My Lords, this issue was also looked at in detail in Committee. The noble Lord, Lord Anderson of Ipswich, raises an important issue concerning groups that have been added to the list of proscribed organisations and that have, to all intents and purposes, stopped engaging in the activity or activities that led to them being added to the list in the first place and the risk to individuals getting caught up in that.
I have listened carefully to the issues raised in that previous debate and in today’s debate and reflected on them, but I have come to the conclusion that I am not persuaded that the change proposed by these amendments is necessary or right at this time. The first duty of government is to protect the public. As we have heard, the 2000 Act already provides a mechanism for an organisation to seek deproscription: there is detailed in Section 4 and further in Section 5 an appeals process to the Proscribed Organisations Appeals Commission. Further, on a point of law, organisations can go to the Court of Appeal.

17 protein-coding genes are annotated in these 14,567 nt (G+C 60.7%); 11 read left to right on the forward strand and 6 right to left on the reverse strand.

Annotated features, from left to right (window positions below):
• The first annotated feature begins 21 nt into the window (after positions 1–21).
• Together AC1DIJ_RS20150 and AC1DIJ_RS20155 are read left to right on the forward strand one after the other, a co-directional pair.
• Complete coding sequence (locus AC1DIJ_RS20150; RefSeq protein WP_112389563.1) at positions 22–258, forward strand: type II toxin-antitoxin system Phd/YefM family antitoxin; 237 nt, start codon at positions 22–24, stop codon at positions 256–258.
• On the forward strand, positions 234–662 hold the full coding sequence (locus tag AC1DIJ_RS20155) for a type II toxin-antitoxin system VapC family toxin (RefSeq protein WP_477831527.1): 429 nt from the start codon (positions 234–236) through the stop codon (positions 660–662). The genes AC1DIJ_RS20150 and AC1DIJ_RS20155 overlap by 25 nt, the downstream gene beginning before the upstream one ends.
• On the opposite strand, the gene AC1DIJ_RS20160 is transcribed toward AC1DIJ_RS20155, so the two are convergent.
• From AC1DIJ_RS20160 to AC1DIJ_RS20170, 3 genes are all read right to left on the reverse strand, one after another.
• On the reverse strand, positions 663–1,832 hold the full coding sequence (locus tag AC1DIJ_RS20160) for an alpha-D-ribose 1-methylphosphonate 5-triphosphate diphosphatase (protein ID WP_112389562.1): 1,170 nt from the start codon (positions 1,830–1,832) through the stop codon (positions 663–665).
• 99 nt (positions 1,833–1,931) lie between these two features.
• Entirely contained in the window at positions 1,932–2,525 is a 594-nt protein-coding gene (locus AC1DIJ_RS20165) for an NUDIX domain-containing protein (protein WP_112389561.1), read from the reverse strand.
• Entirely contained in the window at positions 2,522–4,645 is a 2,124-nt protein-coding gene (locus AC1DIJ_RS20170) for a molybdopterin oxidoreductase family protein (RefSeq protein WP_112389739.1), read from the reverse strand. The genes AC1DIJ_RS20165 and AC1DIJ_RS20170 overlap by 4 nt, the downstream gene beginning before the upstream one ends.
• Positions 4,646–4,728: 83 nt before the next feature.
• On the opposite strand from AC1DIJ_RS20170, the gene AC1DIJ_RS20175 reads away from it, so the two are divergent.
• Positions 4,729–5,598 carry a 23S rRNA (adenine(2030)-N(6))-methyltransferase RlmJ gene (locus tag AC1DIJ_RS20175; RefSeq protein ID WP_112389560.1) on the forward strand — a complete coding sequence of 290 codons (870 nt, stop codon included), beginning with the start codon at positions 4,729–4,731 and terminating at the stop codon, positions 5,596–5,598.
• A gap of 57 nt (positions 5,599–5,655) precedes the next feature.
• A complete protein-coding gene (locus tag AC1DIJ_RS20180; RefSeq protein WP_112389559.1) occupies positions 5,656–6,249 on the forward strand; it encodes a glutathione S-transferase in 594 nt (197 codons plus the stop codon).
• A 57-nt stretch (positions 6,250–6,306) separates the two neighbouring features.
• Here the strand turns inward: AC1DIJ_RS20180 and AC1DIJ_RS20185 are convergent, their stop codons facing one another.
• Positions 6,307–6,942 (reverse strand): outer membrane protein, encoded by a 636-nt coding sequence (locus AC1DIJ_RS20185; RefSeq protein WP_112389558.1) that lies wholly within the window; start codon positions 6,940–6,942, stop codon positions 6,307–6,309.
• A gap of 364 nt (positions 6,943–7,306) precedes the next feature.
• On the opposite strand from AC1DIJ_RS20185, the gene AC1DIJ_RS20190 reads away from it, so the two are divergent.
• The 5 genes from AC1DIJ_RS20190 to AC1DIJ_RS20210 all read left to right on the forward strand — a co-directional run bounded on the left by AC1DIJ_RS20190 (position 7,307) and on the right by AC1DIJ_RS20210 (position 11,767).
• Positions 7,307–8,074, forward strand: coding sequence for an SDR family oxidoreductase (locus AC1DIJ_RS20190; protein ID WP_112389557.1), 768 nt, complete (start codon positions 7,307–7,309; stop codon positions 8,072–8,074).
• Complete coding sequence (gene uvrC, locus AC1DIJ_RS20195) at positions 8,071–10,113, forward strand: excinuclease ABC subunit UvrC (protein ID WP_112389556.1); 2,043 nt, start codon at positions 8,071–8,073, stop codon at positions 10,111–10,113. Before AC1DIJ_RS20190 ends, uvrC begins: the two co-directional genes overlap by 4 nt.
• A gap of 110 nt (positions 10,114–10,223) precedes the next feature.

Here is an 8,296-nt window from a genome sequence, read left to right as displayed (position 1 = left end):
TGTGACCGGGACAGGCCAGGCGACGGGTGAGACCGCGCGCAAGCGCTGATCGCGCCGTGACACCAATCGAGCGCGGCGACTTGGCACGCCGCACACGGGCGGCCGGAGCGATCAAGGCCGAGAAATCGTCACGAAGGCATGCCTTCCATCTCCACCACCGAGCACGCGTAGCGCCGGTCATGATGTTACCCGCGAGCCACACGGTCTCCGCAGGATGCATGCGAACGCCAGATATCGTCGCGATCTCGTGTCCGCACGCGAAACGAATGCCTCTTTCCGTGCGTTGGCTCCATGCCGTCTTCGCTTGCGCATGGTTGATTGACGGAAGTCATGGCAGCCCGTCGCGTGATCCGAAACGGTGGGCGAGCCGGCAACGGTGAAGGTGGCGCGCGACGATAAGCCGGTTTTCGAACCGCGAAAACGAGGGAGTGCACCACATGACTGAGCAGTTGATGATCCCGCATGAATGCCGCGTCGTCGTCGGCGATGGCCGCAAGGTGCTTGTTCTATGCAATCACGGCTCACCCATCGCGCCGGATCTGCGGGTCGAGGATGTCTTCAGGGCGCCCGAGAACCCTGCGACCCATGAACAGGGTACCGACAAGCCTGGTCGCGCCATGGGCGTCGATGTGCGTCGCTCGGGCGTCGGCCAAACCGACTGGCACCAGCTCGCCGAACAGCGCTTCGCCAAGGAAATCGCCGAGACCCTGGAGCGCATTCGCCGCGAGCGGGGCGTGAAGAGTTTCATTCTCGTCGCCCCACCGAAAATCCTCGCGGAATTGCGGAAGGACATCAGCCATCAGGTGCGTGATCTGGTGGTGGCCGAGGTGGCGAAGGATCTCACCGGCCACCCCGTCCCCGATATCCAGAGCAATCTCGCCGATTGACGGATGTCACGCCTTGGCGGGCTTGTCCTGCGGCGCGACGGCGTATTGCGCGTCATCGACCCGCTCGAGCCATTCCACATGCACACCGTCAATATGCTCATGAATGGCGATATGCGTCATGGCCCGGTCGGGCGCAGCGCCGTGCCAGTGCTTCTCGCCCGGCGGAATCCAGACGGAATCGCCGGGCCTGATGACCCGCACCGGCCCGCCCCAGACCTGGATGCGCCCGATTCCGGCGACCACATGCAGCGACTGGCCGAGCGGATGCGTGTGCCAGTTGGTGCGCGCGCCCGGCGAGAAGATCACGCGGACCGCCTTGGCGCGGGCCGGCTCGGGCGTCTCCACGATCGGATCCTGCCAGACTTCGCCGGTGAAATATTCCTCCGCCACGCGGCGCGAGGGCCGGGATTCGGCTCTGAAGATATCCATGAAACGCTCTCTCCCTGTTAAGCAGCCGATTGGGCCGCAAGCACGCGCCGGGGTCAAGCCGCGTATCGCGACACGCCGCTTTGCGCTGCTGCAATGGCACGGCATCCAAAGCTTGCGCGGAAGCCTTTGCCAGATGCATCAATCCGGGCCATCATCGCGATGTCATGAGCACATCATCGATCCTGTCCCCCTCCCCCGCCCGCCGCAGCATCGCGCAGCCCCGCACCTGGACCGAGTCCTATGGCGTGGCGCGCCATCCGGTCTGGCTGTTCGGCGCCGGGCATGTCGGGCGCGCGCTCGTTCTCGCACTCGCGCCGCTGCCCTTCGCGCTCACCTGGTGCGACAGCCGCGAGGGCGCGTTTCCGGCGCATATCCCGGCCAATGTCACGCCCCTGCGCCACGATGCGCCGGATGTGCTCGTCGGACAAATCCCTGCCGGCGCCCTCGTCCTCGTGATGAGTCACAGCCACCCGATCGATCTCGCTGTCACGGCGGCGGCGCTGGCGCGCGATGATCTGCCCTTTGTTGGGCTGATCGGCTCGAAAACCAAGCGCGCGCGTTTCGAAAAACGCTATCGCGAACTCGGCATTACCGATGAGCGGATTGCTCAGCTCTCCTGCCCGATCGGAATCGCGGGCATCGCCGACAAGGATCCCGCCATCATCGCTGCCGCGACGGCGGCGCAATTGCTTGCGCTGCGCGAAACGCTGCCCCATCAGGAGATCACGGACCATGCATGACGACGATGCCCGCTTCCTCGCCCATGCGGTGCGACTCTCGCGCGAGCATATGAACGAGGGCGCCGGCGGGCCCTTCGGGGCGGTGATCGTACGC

I say in response to the noble Lord, Lord Paddick, that there is a process already in place and further, on the points that the noble Lord, Lord Carlile, made regarding Northern Ireland, I am not persuaded that these amendments are right today. That is not to say that the points raised by the noble Lord, Lord Anderson, could not be considered to be introduced at some point in the future, but I am not convinced on the merits of the case at this time.